In the study of graph coloring problems in mathematics and computer science, a **greedy coloring** is a coloring of the vertices of a graph formed by a greedy algorithm that considers the vertices of the graph in sequence and assigns each vertex its first available color. Greedy colorings do not in general use the minimum number of colors possible. However, they have been used in mathematics as a technique for proving other results about colorings and in computer science as a heuristic to find colorings with few colors.

A crown graph (a complete bipartite graph *K*_{n,n}, with the edges of a perfect matching removed) is a particularly bad case for greedy coloring: if the vertex ordering places two vertices consecutively whenever they belong to one of the pairs of the removed matching, then a greedy coloring will use n colors, while the optimal number of colors for this graph is two. There also exist graphs such that with high probability a randomly chosen vertex ordering leads to a number of colors much larger than the minimum. Therefore, it is of some importance in greedy coloring to choose the vertex ordering carefully. The number of colors produced by the greedy coloring for the worst ordering of a given graph is called its Grundy number.

It is NP-complete to determine, for a given graph G and number k, whether there exists an ordering of the vertices of G that forces the greedy algorithm to use k or more colors. In particular, this means that it is difficult to find the worst ordering for G.

The vertices of any graph may always be ordered in such a way that the greedy algorithm produces an optimal coloring. For, given any optimal coloring in which the smallest color set is maximal, the second color set is maximal with respect to the first color set, etc., one may order the vertices by their colors. Then when one uses a greedy algorithm with this order, the resulting coloring is automatically optimal. More strongly, perfectly orderable graphs (which include chordal graphs, comparability graphs, and distance-hereditary graphs) have an ordering that is optimal both for the graph itself and for all of its induced subgraphs. However, finding an optimal ordering for an arbitrary graph is NP-hard (because it could be used to solve the NP-complete graph coloring problem), and recognizing perfectly orderable graphs is also NP-complete. For this reason, heuristics have been used that attempt to reduce the number of colors while not guaranteeing an optimal number of colors.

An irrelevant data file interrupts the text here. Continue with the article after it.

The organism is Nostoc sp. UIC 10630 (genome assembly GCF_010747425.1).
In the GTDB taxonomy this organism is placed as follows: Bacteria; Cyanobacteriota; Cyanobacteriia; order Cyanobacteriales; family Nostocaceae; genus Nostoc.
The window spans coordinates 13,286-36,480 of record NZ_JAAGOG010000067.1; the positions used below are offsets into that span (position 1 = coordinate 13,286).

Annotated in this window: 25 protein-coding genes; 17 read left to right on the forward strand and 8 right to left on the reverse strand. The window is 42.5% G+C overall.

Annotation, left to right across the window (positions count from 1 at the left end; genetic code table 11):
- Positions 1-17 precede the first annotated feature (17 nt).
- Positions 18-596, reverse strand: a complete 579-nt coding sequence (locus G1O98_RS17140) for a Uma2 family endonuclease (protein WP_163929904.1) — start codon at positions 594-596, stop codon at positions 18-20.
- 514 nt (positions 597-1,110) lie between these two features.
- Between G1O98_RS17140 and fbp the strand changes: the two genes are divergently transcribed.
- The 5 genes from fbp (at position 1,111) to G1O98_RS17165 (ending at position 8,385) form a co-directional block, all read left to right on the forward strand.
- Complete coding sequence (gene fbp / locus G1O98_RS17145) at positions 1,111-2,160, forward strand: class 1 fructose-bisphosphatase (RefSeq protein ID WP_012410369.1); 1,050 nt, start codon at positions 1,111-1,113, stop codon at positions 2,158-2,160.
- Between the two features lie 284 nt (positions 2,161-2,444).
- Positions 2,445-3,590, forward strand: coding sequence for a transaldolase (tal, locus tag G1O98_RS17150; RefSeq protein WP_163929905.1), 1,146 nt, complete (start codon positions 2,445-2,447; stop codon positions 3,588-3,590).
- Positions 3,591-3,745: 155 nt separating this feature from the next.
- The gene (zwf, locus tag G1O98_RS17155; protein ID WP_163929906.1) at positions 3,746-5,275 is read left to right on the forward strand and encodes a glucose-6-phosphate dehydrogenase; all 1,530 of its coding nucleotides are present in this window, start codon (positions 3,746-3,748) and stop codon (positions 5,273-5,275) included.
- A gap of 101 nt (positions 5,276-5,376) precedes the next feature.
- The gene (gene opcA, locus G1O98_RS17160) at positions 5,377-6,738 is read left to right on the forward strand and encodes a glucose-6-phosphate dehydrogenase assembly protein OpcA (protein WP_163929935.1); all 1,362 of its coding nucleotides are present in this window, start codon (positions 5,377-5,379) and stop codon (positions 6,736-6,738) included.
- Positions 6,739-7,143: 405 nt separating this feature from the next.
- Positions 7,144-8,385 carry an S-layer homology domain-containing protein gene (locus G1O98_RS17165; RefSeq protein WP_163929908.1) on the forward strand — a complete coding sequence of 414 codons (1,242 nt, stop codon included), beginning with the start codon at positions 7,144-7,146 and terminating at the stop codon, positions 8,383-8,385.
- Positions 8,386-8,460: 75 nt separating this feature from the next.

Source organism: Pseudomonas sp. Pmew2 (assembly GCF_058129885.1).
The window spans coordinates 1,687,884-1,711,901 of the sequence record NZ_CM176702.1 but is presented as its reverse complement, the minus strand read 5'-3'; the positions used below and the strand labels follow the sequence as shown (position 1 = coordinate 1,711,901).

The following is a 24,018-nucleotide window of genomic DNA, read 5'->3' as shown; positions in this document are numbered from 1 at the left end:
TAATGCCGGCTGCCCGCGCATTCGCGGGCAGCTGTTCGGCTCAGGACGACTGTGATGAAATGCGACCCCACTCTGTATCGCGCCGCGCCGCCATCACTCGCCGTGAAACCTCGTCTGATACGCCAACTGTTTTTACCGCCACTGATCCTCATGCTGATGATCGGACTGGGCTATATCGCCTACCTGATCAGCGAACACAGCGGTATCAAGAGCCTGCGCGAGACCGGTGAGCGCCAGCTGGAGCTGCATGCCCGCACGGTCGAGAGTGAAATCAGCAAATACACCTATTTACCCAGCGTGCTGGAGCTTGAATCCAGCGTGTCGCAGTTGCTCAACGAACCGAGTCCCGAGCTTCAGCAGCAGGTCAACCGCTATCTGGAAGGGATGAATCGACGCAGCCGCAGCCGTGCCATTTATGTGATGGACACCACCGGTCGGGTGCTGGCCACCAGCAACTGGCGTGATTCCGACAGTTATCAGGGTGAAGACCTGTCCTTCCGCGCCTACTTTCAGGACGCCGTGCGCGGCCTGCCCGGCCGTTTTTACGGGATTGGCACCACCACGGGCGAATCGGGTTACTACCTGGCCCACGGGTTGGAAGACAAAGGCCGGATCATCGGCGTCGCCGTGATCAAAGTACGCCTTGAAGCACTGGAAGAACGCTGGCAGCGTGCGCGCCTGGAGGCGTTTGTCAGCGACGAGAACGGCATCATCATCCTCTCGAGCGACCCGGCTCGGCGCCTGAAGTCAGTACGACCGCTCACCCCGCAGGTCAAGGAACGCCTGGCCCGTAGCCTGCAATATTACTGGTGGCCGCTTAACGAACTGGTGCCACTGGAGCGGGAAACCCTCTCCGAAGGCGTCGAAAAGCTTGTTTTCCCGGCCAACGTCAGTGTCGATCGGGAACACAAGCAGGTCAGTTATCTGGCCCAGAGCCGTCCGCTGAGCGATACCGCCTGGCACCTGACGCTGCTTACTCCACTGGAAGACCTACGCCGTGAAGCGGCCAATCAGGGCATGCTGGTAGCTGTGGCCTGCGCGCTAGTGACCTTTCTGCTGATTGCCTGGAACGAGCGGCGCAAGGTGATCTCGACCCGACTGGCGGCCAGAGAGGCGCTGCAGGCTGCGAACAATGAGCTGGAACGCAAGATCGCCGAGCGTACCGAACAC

A commonly used ordering for greedy coloring is to choose a vertex v of minimum degree, order the remaining vertices, and then place v last in the ordering. If every subgraph of a graph G contains a vertex of degree at most d, then the greedy coloring for this ordering will use at most *d* + 1 colors. The smallest such d is commonly known as the degeneracy of the graph.

For a graph of maximum degree Δ, any greedy coloring will use at most Δ + 1 colors. Brooks' theorem states that with two exceptions (cliques and odd cycles) at most Δ colors are needed. One proof of Brooks' theorem involves finding a vertex ordering in which the first two vertices are adjacent to the final vertex but not adjacent to each other, and each subsequent vertex has at least one earlier neighbor. For an ordering with this property, the greedy coloring algorithm uses at most Δ colors.

It is possible to define a greedy coloring algorithm in which the vertices of the given graph are colored in a given sequence but in which the color chosen for each vertex is not necessarily the first available color; alternative color selection strategies have been studied within the framework of online algorithms. In the online graph-coloring problem, vertices of a graph are presented one at a time in an arbitrary order to a coloring algorithm; the algorithm must choose a color for each vertex, based only on the colors of and adjacencies among already-processed vertices. In this context, one measures the quality of a color selection strategy by its competitive ratio, the ratio between the number of colors it uses and the optimal number of colors for the given graph.

If no additional restrictions on the graph are given, the optimal competitive ratio is only slightly sublinear. However, for interval graphs, a constant competitive ratio is possible, while for bipartite graphs and sparse graphs a logarithmic ratio can be achieved. Indeed, for sparse graphs, the standard greedy coloring strategy of choosing the first available color achieves this competitive ratio, and it is possible to prove a matching lower bound on the competitive ratio of any online coloring algorithm.